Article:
§ Mr. W. S. Morrison
I beg to move, in page 61, line 30, after "local," to insert "planning."
Clause 82 gives authority for the appointment of wardens, and the first words of the Clause are:—A local authority may appoint such number of persons as may appear to the authority to be necessary or expedient to act as wardens ….Seeing that hitherto the authorities, for the purpose of national parks and access, 1322 have been local planning authorities, I put this Amendment down in order to make sure whether, in fact, it was the local planning authority or the local authority that was to appoint the wardens. "Local authority" has a different meaning from "local planning authority." The former is defined in the Local Government Act and includes all sorts of local authorities which are not planning authorities. Consequently, I have put down this Amendment in case there has been a mistake.
§ Amendment negatived.
§ Colonel Clarke
I beg to move in page 61, line 31, after "persons" to insert:having a knowledge of country life and of flora and fauna.The persons referred to, of course, are the wardens who were spoken of on the last Amendment. I believe that one of the main objectives of this Bill is to try to provide visitors from the towns with a better knowledge of country life, both for its own sake and also because, if that knowledge is acquired, there will be far less risk of friction in the national parks between the visitors and the old inhabitants.
I believe that the right channel for that instruction, if it can be managed, is through the wardens. If the wardens are able to give that instruction, it will enormously enhance their authority and enhance it in the best way. They are not required to be policemen in the ordinary sense. They want to guide people rather than to order them about. I believe that in no way can they gain the necessary authority better than by being able to supply visitors with the sort of information they want, which will be very largely in regard to the flora and fauna, plants and animals, in the national parks.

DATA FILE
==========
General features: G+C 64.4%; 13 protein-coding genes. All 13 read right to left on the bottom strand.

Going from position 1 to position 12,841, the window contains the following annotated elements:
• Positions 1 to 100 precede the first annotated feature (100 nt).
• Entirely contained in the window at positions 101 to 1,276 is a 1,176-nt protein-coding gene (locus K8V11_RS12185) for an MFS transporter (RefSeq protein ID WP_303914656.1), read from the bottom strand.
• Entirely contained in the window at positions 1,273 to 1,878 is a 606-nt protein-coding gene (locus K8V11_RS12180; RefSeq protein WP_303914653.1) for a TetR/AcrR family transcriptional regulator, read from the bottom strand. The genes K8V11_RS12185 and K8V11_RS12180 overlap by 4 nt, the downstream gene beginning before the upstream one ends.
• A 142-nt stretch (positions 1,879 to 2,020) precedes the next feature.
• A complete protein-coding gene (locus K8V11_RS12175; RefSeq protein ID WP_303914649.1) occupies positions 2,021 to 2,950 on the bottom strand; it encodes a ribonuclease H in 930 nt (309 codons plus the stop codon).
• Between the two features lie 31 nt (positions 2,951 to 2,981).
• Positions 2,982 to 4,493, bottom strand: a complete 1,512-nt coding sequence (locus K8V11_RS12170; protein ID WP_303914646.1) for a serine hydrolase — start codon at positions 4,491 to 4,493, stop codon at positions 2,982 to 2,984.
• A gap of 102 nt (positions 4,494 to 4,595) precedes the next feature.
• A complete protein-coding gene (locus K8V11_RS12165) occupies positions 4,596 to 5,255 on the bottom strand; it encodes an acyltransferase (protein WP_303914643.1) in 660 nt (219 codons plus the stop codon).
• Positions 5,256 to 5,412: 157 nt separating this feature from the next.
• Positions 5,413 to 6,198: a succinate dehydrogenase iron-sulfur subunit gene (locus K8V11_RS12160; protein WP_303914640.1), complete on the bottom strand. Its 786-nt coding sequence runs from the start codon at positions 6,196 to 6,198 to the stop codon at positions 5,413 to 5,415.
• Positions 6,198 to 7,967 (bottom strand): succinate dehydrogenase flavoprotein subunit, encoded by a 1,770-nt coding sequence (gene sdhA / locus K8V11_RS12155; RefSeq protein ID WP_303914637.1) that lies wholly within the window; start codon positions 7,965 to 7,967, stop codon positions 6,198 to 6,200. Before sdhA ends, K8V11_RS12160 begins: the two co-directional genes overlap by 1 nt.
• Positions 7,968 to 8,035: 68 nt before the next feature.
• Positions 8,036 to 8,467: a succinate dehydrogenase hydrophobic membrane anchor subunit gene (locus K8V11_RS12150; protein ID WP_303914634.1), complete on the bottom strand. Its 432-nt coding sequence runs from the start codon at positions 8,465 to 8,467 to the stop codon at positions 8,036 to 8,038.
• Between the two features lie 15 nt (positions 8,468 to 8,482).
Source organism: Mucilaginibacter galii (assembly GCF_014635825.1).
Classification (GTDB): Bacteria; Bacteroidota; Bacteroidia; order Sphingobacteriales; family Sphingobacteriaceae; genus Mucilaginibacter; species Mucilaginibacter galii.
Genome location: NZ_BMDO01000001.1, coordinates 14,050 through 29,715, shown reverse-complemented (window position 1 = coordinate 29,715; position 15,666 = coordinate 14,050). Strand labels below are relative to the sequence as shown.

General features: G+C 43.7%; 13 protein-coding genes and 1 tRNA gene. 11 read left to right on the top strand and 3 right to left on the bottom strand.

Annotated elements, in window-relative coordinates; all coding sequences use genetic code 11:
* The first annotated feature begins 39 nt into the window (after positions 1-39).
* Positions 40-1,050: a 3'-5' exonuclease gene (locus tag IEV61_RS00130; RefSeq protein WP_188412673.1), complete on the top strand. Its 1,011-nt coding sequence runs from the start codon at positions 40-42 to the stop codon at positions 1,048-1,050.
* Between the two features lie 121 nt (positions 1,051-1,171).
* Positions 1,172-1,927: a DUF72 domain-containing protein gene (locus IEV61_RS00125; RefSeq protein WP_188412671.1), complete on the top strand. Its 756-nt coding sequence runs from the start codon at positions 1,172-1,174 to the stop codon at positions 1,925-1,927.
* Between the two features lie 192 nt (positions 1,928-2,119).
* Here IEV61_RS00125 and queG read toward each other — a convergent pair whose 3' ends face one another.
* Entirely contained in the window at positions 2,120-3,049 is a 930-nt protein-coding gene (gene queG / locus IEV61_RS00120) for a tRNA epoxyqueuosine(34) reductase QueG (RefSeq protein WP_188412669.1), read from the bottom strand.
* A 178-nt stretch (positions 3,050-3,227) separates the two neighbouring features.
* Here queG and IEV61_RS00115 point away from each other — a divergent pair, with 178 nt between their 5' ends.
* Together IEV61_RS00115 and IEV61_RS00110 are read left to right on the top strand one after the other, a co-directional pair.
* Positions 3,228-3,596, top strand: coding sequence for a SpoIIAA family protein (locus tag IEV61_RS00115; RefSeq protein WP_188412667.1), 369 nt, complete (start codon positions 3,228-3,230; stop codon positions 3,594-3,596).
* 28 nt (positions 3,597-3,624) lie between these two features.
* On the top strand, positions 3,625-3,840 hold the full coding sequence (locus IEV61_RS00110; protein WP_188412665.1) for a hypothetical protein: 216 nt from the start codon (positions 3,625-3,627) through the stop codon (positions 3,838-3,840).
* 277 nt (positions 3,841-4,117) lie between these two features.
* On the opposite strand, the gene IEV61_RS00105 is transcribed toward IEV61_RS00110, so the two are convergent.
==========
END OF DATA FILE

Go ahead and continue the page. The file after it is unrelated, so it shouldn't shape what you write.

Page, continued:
My hon. Friends and I are not wedded to these particular words, which I admit are rather cumbrous, but the Amendment to be made can include their sense. It may be said that we are asking too much and that if we can get wardens who are honest, sober, and reliable, it is rather too much to ask them also to have a know- 1323 ledge of flora and fauna. [HON. MEMBERS: "Hear, hear."] Hon. Members opposite say "Hear, hear"; but I should like to point out that in another country it was quite customary for all keepers in very much the same position to have to pass an examination in elementary natural history before they got their jobs. In Austria, all the jaegers had to pass the examination in natural history to be able to recognise common birds, plants and so on. Apparently they had no difficulty in doing it. I think that in the course of a few months, the wardens, if they were, as I think they would be, born countrymen, would be able to learn what they were talking about.
§ Mr. King
I do not want to quarrel with the ambitions of the hon. and gallant Gentleman. I would like the wardens to be honest, sober, and have a knowledge of flora and fauna, but I would hate to arrange a priority of these four qualities and embody that in the Bill, because it would be really impracticable. It is unwise to try to describe in a Statute a sort of person to whom one gives an appointment. We have all fairly clearly in our minds the hon. and gallant Gentleman's idea of the type of person we should appoint. I hope that, with that assurance, he will not seek to have this embodied in the Statute, for it would mean embodying in the Statute a long list of qualities, which would not be appropriate.
§ Colonel Clarke
I do not want a long list. I want a knowledge of flora and fauna. Apparently I am not going to get it, and therefore I ask leave to withdraw the Amendment.
§ Amendment, by leave, withdrawn.